Talking ancient history, the very first classical LP I ever bought was Mozart Symphonies 40 & 41. The very first classical LP I ever bought & enjoyed was Beethoven Piano Concerto no 5. That version, by Robert Casadesus with George Szell & the Cleveland Orchestra is only available on download as part of a huge set - I have it on CD and wasn't about to get all of that for my iPhone. But I read a review in the Telegraph of a new recording by Yevgeny Sudbin with the Minnesota Orchestra, and so acquired that instead. Coupled with the 4th Concerto, it is lively, refreshing, occasionally surprising & though it will never replace Casadesus in my heart, it's a very good version.

Finally (for now - you always think of something else with iTunes - it's a blessing & a curse) I've just bought tickets to go see my favourite opera at Welsh National come the end of May. Turandot. There are many, many recordings of this available, but one stands head and shoulders above the rest. It's forty years old and will probably remain the standard for some time. Shamefully, I bought the highlights not the whole opera, but the highlights disc has the concert ending to Nessun Dorma, which feels great in the car! Joan Sutherland, singing Turandot, a role she never sang on stage, is glorious - powerful, beautiful, glorious. Montserrat Caballe as Liu occasionally sounds a little too like Sutherland, but this is power casting. And then there is the youthful Pavarotti at his very, very best, turning in a sensational Calaf. Zubin Mehta conducts - I saw him once run the pit at Florence, and despite an all-star cast there, it was the orchestra I remember. Occasionally that happens here. The London Philharmonic turn in an astoundingly ravishing performance, again brilliantly recorded by Decca (not just good at big bands).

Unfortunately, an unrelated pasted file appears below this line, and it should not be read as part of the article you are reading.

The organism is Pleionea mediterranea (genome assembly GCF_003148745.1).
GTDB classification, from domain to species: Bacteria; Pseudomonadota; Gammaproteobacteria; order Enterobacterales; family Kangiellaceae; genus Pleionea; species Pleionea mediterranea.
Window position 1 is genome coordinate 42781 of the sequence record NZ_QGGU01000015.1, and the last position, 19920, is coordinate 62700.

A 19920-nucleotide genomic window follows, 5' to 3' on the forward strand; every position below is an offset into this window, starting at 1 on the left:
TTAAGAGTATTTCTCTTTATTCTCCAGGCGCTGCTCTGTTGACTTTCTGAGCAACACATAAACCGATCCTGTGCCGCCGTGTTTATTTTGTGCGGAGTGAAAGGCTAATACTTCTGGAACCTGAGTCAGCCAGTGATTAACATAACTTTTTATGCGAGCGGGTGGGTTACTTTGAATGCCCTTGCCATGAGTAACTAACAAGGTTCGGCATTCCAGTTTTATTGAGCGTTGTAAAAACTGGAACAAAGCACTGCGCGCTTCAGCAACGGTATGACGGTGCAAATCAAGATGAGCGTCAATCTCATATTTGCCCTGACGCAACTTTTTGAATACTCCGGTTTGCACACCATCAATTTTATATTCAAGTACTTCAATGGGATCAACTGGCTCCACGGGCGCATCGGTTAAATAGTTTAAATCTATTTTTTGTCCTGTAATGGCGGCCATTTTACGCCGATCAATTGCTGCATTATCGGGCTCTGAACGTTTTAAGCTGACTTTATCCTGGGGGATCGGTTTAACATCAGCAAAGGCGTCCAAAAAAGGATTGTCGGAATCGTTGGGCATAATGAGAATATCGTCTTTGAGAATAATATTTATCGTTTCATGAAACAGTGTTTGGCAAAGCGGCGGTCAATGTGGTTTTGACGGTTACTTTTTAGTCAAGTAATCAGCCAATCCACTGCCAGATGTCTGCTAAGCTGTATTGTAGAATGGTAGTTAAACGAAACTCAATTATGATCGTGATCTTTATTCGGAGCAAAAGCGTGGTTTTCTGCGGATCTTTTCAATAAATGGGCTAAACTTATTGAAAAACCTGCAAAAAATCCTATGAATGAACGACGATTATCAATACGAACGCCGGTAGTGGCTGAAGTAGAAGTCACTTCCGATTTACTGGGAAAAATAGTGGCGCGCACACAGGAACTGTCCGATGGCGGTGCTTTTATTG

Hmm. You know, I think I worshipped a lot more to the Puccini than the Tomlin? Sorry. My heart leapt and soared and my face beamed with joy as I drove along. Not that I thought much of Giacomo's stuff would do for the congregation... And maybe I need to put a lock on my iTunes account before I think of something else - oh, hang on...


Bost said...

Hey Marcus, lovin' the blog. Made me laugh about Yahweh, as I often think similarly.
I was also thinking though that even the name Jesus is just an Anglicisation. It would probably be more correctly be pronounced Yeshua. I guess when singing the name of God regularly Jehovah (another anglicisation)has just too many syllables!
Not sure I'd ever find anything to help me worship in opera, but definately agree that regularly 'worship' music is too bland.
Hope you're doing well mate.
p.s. I've just started a blog too - bostinblog.blogspot.com

Marcus Green said...

Austin - nice to hear from you! You know, I like a lot of Chris Tomlin's stuff. His previous album has some gorgeous songs on it. I just don't like bland.
Hence the opera - it got me cos of its passion. I think any style of music works with passion and melody and head and heart combining.
Incidentally, Jesus is of course the Greek version of the name, and quite likely what some people actually called him. Think how they wrote over his head at the crucifixion. No-one ever really called YHWH Yahweh. It's lazy and weak and let's start a campaign to get it banned!

Ricky Carvel said...

Let me get this straight, your computer died, your laptop is dying, so as a consequence of both of these you have to buy more music. Just how does that work?

Marcus Green said...

Obvious! All my music is in places I can no longer access with my iPhone. So I need to get music on the phone somehow for when I'm away... The laptop is currently very ill. I think I may have to face major outlay sooner rather than later... Eek...

Gilly's Camera said...

Methinks the prospect of tomorrows budget loometh.

Both to survive it
because this is his last chance before penury hits.

James Horn said...

Replace Yahweh with Rose of Sharon - much better.

Marcus Green said...

Hmm. A bit fancy for me that one, James. Though I'm guessing both Rose & Sharon like it.
I was thinking a simpler "holy holy" or some such rather than an attempt at a namecheck.
There'll soon be 7,219 versions of this line in churches around the globe...